Friday - - Advice -

QI suf­fer from se­vere bad breath. I have been us­ing sev­eral dif­fer­ent types of tooth­pastes but noth­ing seems to work. I have no ma­jor prob­lems with my teeth such as sen­si­tiv­ity or de­cay or cav­i­ties. Please help!

ABad breath or hal­i­to­sis is a con­di­tion that can cause con­sid­er­able so­cial em­bar­rass­ment. Even though there are some med­i­cal con­di­tions such as si­nus in­fec­tions with post-nasal drip, di­a­betes or acid re­flux that can lead to bad breath, the most com­mon cause is poor den­tal health, es­pe­cially when you have a gum dis­ease (pe­ri­odon­ti­tis).

I don’t know whether you have had an oral ex­am­i­na­tion to rule out any gum dis­ease. The warn­ing signs are bleed­ing when you brush or floss, swelling of the gums and itch­i­ness or pain in the gums. In case you have gum dis­ease, it is im­por­tant that you visit a den­tist to get the con­di­tion di­ag­nosed and treated be­fore it can cause more dam­age to the gums and the sup­port­ing bone.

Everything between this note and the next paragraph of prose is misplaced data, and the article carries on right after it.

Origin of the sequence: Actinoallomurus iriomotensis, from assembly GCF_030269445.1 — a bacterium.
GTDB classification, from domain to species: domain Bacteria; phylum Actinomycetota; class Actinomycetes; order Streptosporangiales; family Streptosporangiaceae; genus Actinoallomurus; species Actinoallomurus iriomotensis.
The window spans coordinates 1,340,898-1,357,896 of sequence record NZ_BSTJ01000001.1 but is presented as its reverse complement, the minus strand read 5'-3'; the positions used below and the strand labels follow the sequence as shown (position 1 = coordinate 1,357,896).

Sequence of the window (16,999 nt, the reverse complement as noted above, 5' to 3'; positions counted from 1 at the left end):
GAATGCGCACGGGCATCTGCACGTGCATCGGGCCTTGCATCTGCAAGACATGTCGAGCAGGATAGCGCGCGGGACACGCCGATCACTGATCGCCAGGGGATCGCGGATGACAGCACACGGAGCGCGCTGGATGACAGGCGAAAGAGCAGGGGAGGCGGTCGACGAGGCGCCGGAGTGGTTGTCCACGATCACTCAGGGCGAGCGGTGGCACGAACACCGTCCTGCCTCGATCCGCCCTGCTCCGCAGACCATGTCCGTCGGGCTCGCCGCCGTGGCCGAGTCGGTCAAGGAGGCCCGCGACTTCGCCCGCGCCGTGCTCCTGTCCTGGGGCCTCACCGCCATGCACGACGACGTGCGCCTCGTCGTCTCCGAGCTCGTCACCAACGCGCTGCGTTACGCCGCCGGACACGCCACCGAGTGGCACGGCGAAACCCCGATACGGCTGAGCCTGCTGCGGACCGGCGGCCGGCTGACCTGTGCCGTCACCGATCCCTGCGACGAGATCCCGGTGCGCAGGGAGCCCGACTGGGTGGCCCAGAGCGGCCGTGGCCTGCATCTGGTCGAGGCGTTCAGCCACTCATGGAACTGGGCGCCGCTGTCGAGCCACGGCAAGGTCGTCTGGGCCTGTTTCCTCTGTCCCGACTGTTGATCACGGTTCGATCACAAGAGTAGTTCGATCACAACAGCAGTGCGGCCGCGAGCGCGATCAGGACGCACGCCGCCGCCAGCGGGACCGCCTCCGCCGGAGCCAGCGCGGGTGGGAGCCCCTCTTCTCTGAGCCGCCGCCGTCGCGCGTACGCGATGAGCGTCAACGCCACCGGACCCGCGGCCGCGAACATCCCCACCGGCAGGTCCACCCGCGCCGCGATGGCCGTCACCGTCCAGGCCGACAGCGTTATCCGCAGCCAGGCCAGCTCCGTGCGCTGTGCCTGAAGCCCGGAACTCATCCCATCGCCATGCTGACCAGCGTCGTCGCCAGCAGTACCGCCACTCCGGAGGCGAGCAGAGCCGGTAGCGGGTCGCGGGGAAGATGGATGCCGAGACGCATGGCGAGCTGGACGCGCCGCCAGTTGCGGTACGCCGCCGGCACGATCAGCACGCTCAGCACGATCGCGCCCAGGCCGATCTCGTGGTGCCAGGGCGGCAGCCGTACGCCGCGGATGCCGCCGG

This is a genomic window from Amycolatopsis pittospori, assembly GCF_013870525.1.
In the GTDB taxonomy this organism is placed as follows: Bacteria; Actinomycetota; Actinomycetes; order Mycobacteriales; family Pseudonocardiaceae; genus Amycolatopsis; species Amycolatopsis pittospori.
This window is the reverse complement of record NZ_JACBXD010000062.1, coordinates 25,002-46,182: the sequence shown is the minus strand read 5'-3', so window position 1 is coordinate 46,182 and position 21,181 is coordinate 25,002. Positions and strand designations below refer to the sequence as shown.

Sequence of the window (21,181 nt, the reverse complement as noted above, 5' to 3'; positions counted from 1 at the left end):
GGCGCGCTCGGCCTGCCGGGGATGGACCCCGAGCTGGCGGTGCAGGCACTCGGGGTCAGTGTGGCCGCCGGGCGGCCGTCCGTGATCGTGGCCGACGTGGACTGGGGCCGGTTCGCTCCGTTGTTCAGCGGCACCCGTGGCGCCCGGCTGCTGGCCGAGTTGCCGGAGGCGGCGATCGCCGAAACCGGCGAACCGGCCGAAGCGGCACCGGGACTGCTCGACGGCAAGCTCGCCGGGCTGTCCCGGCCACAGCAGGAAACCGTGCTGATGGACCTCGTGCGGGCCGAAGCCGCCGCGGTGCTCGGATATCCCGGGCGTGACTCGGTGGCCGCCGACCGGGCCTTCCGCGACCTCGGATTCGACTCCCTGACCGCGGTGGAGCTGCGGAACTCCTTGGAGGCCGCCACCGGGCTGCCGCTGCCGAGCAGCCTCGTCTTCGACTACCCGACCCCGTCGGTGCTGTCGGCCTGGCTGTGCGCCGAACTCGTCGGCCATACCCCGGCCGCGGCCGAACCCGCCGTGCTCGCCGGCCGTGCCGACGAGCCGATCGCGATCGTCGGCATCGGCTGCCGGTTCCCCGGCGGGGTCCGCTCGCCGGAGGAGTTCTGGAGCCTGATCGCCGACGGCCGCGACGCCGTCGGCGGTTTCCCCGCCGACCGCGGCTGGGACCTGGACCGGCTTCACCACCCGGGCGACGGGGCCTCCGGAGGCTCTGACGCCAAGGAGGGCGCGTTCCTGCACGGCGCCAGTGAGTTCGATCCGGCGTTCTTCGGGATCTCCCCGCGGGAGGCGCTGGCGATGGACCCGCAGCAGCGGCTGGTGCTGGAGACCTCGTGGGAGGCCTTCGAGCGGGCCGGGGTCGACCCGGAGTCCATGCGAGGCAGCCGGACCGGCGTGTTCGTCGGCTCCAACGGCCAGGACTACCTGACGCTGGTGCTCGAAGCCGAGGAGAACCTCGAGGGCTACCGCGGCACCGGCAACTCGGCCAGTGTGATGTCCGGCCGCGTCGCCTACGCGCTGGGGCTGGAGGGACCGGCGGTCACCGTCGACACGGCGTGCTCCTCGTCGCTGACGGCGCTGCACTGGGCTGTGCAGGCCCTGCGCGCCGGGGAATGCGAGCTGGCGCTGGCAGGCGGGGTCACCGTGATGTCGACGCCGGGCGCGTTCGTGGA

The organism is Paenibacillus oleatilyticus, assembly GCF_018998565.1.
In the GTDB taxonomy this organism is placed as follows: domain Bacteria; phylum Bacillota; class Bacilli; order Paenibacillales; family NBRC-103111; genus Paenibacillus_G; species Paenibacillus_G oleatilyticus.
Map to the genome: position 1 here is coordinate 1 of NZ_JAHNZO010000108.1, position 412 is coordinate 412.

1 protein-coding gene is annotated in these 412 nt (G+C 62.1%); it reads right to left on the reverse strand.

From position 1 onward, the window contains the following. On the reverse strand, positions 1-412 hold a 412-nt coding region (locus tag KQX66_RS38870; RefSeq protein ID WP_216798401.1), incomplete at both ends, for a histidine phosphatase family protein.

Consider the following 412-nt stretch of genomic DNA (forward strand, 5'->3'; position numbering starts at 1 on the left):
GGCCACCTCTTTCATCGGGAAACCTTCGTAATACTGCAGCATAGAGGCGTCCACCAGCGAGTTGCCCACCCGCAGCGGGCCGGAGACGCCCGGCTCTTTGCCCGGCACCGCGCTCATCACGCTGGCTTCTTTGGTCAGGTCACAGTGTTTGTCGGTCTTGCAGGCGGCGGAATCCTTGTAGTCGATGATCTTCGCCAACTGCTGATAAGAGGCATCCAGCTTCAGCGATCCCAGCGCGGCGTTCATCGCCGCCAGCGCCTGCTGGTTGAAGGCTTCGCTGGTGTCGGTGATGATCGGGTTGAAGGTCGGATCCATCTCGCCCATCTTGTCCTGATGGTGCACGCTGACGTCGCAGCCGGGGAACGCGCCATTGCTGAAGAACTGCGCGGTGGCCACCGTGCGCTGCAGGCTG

Bad breath can oc­cur if you have a dry mouth. Make sure you drink ad­e­quate quan­ti­ties of wa­ter (at least two litres) dur­ing the day to keep your mouth moist. You may also use sug­ar­less chew­ing gum. Mon­i­tor your food and med­i­ca­tions to no­tice if any of them are caus­ing bad breath. Avoid smok­ing, tobacco prod­ucts and eat­ing foods such as those with a lot of gar­lic and onion in them.

To avoid bad breath, make sure you brush your teeth and tongue af­ter a big meal. It is also very im­por­tant that you floss your teeth at least once a day as gum dis­ease most com­monly starts be­tween the teeth. You could use an an­ti­sep­tic mouth­wash that is al­co­hol-free.

You should visit a den­tist at least twice a year for an oral exam and pro­fes­sional clean­ing to pre­vent or treat any gum dis­ease.

Dr Joy Antony lead­ing or­tho­don­tist in Dubai

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